This article originally published on BikeRadar
Typically, teams at the Adelaide race who are still using the previous season's sponsors bring last year's machines as a last hurrah before there's sufficient stock of new gear to justify switching over. While Thomas' bike might not be new, it's still nothing to scoff at – and it's the legs that do the talking, anyway, as he proved with his stage 2 win.
Thomas is using a stock 56cm Pinarello Dogma 2, covered in Sky's standard gloss black and blue livery. Even without that color scheme, though, it would be hard to mistake the bike for anything other than a Dogma of some sort, with its trademark swoopy lines and curiously squiggly seat stays and fork.
Pinarello says those bends – and the unusually asymmetrical design used throughout the frame, from head tube to rear dropouts – are essential to the bike's ride quality. We were as skeptical as anyone, but after testing the more recent Dogma 65.1 Think2 model, we're inclined to agree.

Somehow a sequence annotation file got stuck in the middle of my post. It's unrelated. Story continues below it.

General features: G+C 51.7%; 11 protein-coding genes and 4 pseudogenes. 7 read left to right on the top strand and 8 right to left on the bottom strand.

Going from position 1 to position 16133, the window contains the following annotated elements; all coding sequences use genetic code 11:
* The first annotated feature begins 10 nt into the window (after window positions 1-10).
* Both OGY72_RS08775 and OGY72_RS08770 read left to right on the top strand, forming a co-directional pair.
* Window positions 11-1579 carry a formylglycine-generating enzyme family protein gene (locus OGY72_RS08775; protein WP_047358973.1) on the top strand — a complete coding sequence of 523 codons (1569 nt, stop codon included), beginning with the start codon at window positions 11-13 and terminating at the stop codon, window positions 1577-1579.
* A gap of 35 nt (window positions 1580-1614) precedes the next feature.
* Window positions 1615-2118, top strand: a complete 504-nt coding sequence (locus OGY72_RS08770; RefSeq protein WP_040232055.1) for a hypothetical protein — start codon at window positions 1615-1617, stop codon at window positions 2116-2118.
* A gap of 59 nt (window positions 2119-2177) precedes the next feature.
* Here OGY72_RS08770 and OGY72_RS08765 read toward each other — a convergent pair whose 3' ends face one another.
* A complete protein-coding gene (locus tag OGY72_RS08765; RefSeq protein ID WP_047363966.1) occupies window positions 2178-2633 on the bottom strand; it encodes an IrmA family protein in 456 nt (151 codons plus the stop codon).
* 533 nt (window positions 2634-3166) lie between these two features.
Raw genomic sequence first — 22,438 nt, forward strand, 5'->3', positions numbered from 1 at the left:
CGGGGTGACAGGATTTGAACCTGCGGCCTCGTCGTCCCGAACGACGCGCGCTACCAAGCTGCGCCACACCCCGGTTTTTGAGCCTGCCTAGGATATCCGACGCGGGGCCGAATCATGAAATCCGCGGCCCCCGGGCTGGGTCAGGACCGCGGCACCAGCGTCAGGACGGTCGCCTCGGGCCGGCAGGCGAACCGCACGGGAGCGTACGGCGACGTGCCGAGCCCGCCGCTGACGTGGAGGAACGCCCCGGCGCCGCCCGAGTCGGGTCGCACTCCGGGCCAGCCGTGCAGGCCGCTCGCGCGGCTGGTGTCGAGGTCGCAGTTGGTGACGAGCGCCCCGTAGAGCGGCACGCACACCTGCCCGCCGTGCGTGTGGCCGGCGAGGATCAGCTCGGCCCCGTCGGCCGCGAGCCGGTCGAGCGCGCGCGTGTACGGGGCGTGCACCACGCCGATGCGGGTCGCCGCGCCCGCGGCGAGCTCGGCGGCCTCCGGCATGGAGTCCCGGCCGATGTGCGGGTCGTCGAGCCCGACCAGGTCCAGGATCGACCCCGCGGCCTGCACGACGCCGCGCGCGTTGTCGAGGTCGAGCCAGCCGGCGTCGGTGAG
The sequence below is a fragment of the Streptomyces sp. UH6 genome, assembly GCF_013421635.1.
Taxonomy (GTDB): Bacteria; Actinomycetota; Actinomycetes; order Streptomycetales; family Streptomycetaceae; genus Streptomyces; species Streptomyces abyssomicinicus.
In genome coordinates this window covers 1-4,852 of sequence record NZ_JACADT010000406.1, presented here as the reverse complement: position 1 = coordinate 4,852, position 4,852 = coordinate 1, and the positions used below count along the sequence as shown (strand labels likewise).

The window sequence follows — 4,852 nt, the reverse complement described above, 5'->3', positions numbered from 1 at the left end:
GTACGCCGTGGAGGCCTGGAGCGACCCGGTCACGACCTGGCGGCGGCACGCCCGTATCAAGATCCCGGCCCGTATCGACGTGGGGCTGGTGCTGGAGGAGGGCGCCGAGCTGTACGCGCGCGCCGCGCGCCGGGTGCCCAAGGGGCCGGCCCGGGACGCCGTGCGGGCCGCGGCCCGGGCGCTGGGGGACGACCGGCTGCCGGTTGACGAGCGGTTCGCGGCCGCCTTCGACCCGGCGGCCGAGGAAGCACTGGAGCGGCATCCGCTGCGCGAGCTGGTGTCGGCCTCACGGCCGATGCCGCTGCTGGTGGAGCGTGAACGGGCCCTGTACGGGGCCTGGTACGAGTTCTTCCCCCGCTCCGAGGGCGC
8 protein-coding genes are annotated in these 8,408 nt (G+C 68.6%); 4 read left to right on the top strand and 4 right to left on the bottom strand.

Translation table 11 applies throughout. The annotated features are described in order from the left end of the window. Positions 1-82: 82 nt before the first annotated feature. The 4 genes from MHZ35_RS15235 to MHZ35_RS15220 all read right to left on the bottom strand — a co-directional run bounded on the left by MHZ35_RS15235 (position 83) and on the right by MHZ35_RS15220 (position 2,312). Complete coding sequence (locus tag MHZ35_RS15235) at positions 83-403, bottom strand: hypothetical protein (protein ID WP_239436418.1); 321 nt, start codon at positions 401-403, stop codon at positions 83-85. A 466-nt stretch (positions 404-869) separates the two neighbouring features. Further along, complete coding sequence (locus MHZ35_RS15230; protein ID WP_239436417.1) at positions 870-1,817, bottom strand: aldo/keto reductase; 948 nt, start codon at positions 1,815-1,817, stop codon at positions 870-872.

Otherwise, Thomas' bike build is expectedly high-end but not exactly remarkable. As with other Shimano-sponsored teams, Sky doesn't yet have enough of the new Dura-Ace Di2 to equip all its riders – and it's definitely an all-or-nothing proposition given the move to 11-speed. So Thomas' bike makes do with the 7970 edition plus his usual SRM power meter.
Shimano has pushed for complete sponsorship agreements more aggressively recently, so the wheels come from Osaka, too, while the cockpit components are from the affiliated PRO catalog.
Wrapping things up are a Fizik Arione CX saddle with braided carbon fiber rails, impressively supple-yet-durable Veloflex tubular tires, Elite bottles and cages, and Shimano Dura-Ace PD-9000 pedals.
Total weight falls at the upper end of the peloton, with the bike tipping the scales at 7.76kg (17.11lb) with the computer head.